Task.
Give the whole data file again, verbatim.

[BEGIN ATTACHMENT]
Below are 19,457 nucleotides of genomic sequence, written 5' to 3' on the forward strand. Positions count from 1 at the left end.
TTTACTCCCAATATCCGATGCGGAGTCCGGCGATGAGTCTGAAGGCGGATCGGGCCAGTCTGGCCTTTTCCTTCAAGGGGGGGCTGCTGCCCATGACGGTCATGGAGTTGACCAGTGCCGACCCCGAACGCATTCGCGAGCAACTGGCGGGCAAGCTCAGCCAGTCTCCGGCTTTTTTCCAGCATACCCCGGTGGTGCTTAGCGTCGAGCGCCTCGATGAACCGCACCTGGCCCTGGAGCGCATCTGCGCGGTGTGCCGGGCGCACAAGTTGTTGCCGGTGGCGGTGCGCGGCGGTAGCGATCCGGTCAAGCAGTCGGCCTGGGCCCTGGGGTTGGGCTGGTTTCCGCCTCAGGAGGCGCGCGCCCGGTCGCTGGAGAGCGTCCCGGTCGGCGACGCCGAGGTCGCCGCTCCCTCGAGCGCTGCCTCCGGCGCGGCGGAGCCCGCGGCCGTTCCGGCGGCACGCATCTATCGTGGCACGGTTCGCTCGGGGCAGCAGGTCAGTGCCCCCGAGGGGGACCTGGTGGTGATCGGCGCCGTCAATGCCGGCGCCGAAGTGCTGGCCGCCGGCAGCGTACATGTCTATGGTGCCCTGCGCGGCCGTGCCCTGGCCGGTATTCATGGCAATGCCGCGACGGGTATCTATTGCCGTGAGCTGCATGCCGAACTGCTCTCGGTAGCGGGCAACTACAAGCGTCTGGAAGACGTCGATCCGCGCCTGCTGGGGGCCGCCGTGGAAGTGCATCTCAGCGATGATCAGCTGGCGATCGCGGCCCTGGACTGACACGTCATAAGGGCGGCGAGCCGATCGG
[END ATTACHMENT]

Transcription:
Below are 19,457 nucleotides of genomic sequence, written 5' to 3' on the forward strand. Positions count from 1 at the left end.
TTTACTCCCAATATCCGATGCGGAGTCCGGCGATGAGTCTGAAGGCGGATCGGGCCAGTCTGGCCTTTTCCTTCAAGGGGGGGCTGCTGCCCATGACGGTCATGGAGTTGACCAGTGCCGACCCCGAACGCATTCGCGAGCAACTGGCGGGCAAGCTCAGCCAGTCTCCGGCTTTTTTCCAGCATACCCCGGTGGTGCTTAGCGTCGAGCGCCTCGATGAACCGCACCTGGCCCTGGAGCGCATCTGCGCGGTGTGCCGGGCGCACAAGTTGTTGCCGGTGGCGGTGCGCGGCGGTAGCGATCCGGTCAAGCAGTCGGCCTGGGCCCTGGGGTTGGGCTGGTTTCCGCCTCAGGAGGCGCGCGCCCGGTCGCTGGAGAGCGTCCCGGTCGGCGACGCCGAGGTCGCCGCTCCCTCGAGCGCTGCCTCCGGCGCGGCGGAGCCCGCGGCCGTTCCGGCGGCACGCATCTATCGTGGCACGGTTCGCTCGGGGCAGCAGGTCAGTGCCCCCGAGGGGGACCTGGTGGTGATCGGCGCCGTCAATGCCGGCGCCGAAGTGCTGGCCGCCGGCAGCGTACATGTCTATGGTGCCCTGCGCGGCCGTGCCCTGGCCGGTATTCATGGCAATGCCGCGACGGGTATCTATTGCCGTGAGCTGCATGCCGAACTGCTCTCGGTAGCGGGCAACTACAAGCGTCTGGAAGACGTCGATCCGCGCCTGCTGGGGGCCGCCGTGGAAGTGCATCTCAGCGATGATCAGCTGGCGATCGCGGCCCTGGACTGACACGTCATAAGGGCGGCGAGCCGATCGG